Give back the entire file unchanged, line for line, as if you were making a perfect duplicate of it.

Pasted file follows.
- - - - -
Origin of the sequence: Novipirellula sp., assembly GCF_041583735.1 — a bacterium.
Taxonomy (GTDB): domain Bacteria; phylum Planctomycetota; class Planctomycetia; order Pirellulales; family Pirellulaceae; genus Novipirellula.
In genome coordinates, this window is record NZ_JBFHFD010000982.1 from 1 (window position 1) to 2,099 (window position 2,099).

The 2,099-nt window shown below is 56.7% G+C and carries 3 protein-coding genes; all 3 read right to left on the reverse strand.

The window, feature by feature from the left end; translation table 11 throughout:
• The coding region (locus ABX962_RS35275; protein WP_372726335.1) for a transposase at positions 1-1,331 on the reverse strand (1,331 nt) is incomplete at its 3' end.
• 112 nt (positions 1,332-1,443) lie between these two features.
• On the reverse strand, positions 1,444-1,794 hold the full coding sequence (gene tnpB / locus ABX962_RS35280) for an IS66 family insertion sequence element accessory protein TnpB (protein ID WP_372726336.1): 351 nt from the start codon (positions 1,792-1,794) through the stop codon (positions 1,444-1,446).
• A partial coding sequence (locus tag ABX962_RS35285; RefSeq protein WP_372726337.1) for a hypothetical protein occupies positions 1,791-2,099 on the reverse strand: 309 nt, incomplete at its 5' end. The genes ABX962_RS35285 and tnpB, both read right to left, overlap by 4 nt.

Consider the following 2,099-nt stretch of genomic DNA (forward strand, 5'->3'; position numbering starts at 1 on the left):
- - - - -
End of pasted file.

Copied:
Origin of the sequence: Novipirellula sp., assembly GCF_041583735.1 — a bacterium.
Taxonomy (GTDB): domain Bacteria; phylum Planctomycetota; class Planctomycetia; order Pirellulales; family Pirellulaceae; genus Novipirellula.
In genome coordinates, this window is record NZ_JBFHFD010000982.1 from 1 (window position 1) to 2,099 (window position 2,099).

The 2,099-nt window shown below is 56.7% G+C and carries 3 protein-coding genes; all 3 read right to left on the reverse strand.

The window, feature by feature from the left end; translation table 11 throughout:
• The coding region (locus ABX962_RS35275; protein WP_372726335.1) for a transposase at positions 1-1,331 on the reverse strand (1,331 nt) is incomplete at its 3' end.
• 112 nt (positions 1,332-1,443) lie between these two features.
• On the reverse strand, positions 1,444-1,794 hold the full coding sequence (gene tnpB / locus ABX962_RS35280) for an IS66 family insertion sequence element accessory protein TnpB (protein ID WP_372726336.1): 351 nt from the start codon (positions 1,792-1,794) through the stop codon (positions 1,444-1,446).
• A partial coding sequence (locus tag ABX962_RS35285; RefSeq protein WP_372726337.1) for a hypothetical protein occupies positions 1,791-2,099 on the reverse strand: 309 nt, incomplete at its 5' end. The genes ABX962_RS35285 and tnpB, both read right to left, overlap by 4 nt.

Consider the following 2,099-nt stretch of genomic DNA (forward strand, 5'->3'; position numbering starts at 1 on the left):